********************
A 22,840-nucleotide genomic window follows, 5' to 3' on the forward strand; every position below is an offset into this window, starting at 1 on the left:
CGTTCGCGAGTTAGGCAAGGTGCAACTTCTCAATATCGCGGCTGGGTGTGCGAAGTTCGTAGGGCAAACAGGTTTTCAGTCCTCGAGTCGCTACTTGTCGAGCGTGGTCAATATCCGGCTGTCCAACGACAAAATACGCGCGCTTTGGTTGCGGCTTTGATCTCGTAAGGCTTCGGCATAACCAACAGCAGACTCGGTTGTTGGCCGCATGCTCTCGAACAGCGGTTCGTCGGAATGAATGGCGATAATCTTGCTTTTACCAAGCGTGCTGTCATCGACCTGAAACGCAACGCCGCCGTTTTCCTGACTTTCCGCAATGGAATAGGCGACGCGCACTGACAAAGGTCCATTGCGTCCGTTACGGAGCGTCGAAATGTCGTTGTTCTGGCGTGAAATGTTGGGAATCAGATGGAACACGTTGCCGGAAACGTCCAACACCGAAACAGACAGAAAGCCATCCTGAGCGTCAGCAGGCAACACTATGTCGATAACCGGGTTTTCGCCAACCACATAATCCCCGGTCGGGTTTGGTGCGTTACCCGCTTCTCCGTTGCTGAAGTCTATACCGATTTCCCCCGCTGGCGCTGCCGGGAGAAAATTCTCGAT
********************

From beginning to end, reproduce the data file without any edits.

A 22,840-nucleotide genomic window follows, 5' to 3' on the forward strand; every position below is an offset into this window, starting at 1 on the left:
CGTTCGCGAGTTAGGCAAGGTGCAACTTCTCAATATCGCGGCTGGGTGTGCGAAGTTCGTAGGGCAAACAGGTTTTCAGTCCTCGAGTCGCTACTTGTCGAGCGTGGTCAATATCCGGCTGTCCAACGACAAAATACGCGCGCTTTGGTTGCGGCTTTGATCTCGTAAGGCTTCGGCATAACCAACAGCAGACTCGGTTGTTGGCCGCATGCTCTCGAACAGCGGTTCGTCGGAATGAATGGCGATAATCTTGCTTTTACCAAGCGTGCTGTCATCGACCTGAAACGCAACGCCGCCGTTTTCCTGACTTTCCGCAATGGAATAGGCGACGCGCACTGACAAAGGTCCATTGCGTCCGTTACGGAGCGTCGAAATGTCGTTGTTCTGGCGTGAAATGTTGGGAATCAGATGGAACACGTTGCCGGAAACGTCCAACACCGAAACAGACAGAAAGCCATCCTGAGCGTCAGCAGGCAACACTATGTCGATAACCGGGTTTTCGCCAACCACATAATCCCCGGTCGGGTTTGGTGCGTTACCCGCTTCTCCGTTGCTGAAGTCTATACCGATTTCCCCCGCTGGCGCTGCCGGGAGAAAATTCTCGAT